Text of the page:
POSTED: 1:30 a.m. HST, Feb 10, 2013
MARIANNA, Fla. » Nobody is quite sure how many boys' bodies lie beneath the grounds of the notorious Arthur G. Dozier School for Boys, or which one is Thomas or Owen or Robert.
Nobody is quite sure how most of them died — the cause is often listed as "unknown" or "accident" — or why a great number were buried with such haste.
The scattered graves bear no markings: no names, no loving sentiment. The only hint of cemetery are the white crosses that the state planted in the 1990s, belatedly and haphazardly.
From the time it opened in 1900, as the state's first home for wayward children, until it closed in 2011, as a residential center for high-risk youths, Dozier became synonymous with beatings, abuse, forced labor, neglect and, in some cases, death. It survived congressional hearings, state hearings and state investigations. Each one turned the spotlight on horrific conditions, and little changed.
But now, spurred on by families of the dead boys and scores of former students — now old men — forensic anthropologists from the University of South Florida have spent the last year using sophisticated radar equipment to search for answers beneath the 1,400-acre campus.
Decades after some of the worst abuses, former students have come forward to talk of brutal and repeated beatings; the families of some of the dead want dignity for those they lost. The crosses, they say, are an afterthought. They want to know more — where the children are buried and how they died, and whether the deaths were accidental, intentional or simply the result of illness. And they want the bodies brought home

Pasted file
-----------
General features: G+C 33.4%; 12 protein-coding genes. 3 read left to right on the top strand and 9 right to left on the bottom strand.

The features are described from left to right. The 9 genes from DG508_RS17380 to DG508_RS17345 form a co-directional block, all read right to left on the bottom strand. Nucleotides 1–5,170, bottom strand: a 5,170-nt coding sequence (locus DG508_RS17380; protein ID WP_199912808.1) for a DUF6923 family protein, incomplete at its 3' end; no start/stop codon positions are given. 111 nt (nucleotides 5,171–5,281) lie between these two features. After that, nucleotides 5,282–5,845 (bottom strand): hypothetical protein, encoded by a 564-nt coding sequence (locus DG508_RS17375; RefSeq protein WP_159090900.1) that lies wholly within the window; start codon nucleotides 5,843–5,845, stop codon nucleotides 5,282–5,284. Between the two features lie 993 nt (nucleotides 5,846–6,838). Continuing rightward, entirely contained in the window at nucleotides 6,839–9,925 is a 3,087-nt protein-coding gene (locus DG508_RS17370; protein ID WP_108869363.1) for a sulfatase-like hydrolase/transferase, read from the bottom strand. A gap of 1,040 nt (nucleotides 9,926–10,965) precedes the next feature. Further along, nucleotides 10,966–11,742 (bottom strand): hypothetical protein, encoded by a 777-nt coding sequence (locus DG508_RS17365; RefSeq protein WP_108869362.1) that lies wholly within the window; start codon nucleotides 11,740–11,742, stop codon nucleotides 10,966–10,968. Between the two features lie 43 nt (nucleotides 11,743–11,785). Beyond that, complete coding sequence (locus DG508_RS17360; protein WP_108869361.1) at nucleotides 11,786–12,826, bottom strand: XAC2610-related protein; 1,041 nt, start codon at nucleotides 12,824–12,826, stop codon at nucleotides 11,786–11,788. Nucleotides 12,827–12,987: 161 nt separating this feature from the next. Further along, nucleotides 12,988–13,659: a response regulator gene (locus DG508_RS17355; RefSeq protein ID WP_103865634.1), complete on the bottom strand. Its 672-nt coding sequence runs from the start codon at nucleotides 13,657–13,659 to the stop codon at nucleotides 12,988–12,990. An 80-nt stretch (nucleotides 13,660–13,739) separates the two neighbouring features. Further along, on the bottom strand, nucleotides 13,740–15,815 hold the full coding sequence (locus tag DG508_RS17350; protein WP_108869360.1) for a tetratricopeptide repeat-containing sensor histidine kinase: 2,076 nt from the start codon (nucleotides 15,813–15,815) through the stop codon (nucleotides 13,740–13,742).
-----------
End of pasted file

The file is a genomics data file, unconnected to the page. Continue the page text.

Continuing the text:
"What happened, happened, and I am willing to forgive," said Glen Varnadoe, whose uncle Thomas was sent to the school in 1934 after he was accused — falsely, the family says — of stealing a typewriter from a neighbor's yard in Brooksville. Thomas was declared dead of pneumonia a month later. "But I want my uncle's remains, and I want to return him to his rightful place, next to his mother. He was 13. He didn't do anything but walk across a backyard."
The anthropology team has focused largely on Boot Hill, which during the segregation era was a documented cemetery on the African-American side of campus. So far, the team has located 50 grave shafts there, 19 more than a 2009 Florida Department of Law Enforcement investigation said existed. And with the help of school, state and historical records, they have counted at least 98 deaths dating from 1913 to 1960.
Their search was stymied last year when the state tried to sell the property. But a court order halted that. The team now has permission from the state to keep searching.
Dr. Erin Kimmerle, who is leading the team, said she believed more boys were probably buried at the school. It is highly unlikely, she said, that black and white children at the school, in northern Florida, would have been laid to rest in the same cemetery before desegregation, which means that white boys, like Thomas Varnadoe, may be buried elsewhere. Documents and witnesses make mention of other burial spots, but none is directly identified.
Some families of the dead want their boys found, exhumed and brought home. The state and the district medical examiner's office, which can exhume decades-old bodies if the deaths appear suspicious, are still considering whether to grant permission.
"Where there is smoke, there is fire," Sen. Bill Nelson, D-Fla., who also urged the Justice Department to get involved, said at a recent news conference with two families. "I want them exhumed. I want them examined. I want to see if potential crimes were committed."
Getting to the children, and perhaps the truth of what occurred, has been a hard-fought battle, mostly because decades-old records are contradictory and incomplete.